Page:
The Apparatus of Talamira, A History

Posted: 2017-12-28
Last Modified: 2022-11-18
Word Count: 2063
Tags: gplus rpg talamira

Table of Contents
Originally posted on G+. Except for editing two posts together and assorted Markdown, this is what I posted in 2017.

(For those who read The Apparatus of Talamira, I’ve decided to bore you.)

The First Apparatus

I. Discovery

The “Talamira” in the Apparatus’s common name was not its inventor. To this day, no one knows who created any of the Apparatuses, and no wizard has managed to duplicate it.

At the time she discovered the First Apparatus, Talamira of Riverbend in Tannis Valley was but a journeyman (journeyperson?) sorceress. She discovered the Apparatus while on an expedition to explore ruins of the Tekmal-Ku, i.e. tomb-robbing. Most of what we know about the Apparatus comes from her detailed notes.1

At first she only let her head wander from her body for only a few minutes, and always within sight of it. Eventually she wandered further and further, for longer and longer periods.

Once, she claims, she flew to a colleague hundreds of miles down the coast. The colleague, only called “Ph.” (or Φ. in the Old Script), opened a portal to the Thirteenth Layer of Hell and both he and Talamira’s head journeyed for two months there. Talamira described the entire trip in characteristically meticulous detail in her spidery hand once she returned, and attached notes evidently written by the late “Ph.” in a bolder, less dextrous hand. The details don’t concern us here.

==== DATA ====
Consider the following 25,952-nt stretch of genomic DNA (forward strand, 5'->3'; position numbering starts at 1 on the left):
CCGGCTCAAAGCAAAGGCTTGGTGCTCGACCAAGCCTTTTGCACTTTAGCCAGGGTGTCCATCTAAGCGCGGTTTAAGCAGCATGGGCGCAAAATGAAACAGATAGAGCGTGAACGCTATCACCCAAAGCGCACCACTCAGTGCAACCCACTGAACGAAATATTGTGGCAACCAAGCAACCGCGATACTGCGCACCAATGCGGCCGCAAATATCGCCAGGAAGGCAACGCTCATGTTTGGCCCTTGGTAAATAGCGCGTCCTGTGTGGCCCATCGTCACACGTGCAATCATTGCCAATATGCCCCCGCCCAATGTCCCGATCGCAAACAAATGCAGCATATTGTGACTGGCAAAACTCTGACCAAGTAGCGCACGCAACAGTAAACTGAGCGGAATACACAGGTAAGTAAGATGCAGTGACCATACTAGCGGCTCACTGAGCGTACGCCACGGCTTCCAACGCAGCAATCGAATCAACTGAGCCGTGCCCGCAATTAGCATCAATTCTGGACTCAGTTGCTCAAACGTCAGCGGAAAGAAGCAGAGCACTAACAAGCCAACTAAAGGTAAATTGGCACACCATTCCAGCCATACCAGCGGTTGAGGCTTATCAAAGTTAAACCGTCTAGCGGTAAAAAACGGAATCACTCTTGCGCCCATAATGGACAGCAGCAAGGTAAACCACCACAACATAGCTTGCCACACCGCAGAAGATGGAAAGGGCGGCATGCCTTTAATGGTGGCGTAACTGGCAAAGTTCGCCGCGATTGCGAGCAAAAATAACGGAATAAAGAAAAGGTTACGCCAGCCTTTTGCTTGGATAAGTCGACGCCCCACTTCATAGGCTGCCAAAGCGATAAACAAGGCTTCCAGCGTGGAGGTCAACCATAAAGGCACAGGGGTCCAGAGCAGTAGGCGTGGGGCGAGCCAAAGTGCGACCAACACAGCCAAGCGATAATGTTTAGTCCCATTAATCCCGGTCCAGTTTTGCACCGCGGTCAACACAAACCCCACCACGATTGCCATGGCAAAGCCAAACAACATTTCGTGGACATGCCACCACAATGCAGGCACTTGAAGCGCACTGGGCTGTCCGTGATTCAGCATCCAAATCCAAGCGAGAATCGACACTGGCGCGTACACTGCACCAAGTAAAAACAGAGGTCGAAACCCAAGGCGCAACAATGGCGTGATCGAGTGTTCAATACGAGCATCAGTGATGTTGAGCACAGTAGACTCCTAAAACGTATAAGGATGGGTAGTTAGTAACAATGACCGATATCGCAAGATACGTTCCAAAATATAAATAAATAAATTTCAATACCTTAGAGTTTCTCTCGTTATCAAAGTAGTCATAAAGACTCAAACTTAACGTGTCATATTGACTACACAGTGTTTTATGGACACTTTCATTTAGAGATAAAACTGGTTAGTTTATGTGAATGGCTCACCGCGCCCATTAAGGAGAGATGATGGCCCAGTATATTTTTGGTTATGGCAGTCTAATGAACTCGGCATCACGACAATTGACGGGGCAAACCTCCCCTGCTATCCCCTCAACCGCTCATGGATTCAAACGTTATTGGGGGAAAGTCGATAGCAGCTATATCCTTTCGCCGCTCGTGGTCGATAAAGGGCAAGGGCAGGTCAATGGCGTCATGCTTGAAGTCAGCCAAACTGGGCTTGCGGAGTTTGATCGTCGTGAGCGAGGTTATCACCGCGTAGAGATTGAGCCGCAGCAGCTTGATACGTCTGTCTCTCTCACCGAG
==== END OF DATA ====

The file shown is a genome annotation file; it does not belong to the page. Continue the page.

After five more bodiless adventures, Talamira’s head left her body completely behind. Her voluminous records hint at a descent into addiction, and possibly madness. She speaks often of the freedom of flying bodiless, and what a nuisance eating and drinking is when she’s whole. She expresses increasing disgust for her own body – not uncommon in women of the time, but remarkably vehement – and a desire to be rid of it permanently. Her last notes contain disparaging remarks about other people’s bodies, and a disturbing obsession with decapitation. Her final words were, “X. may have the solution. I shall try it tonight.”

Sightings of Talamira’s head, now calling herself “Tala”, remain unconfirmed, but continue to this day.

II. The Body in the Laboratory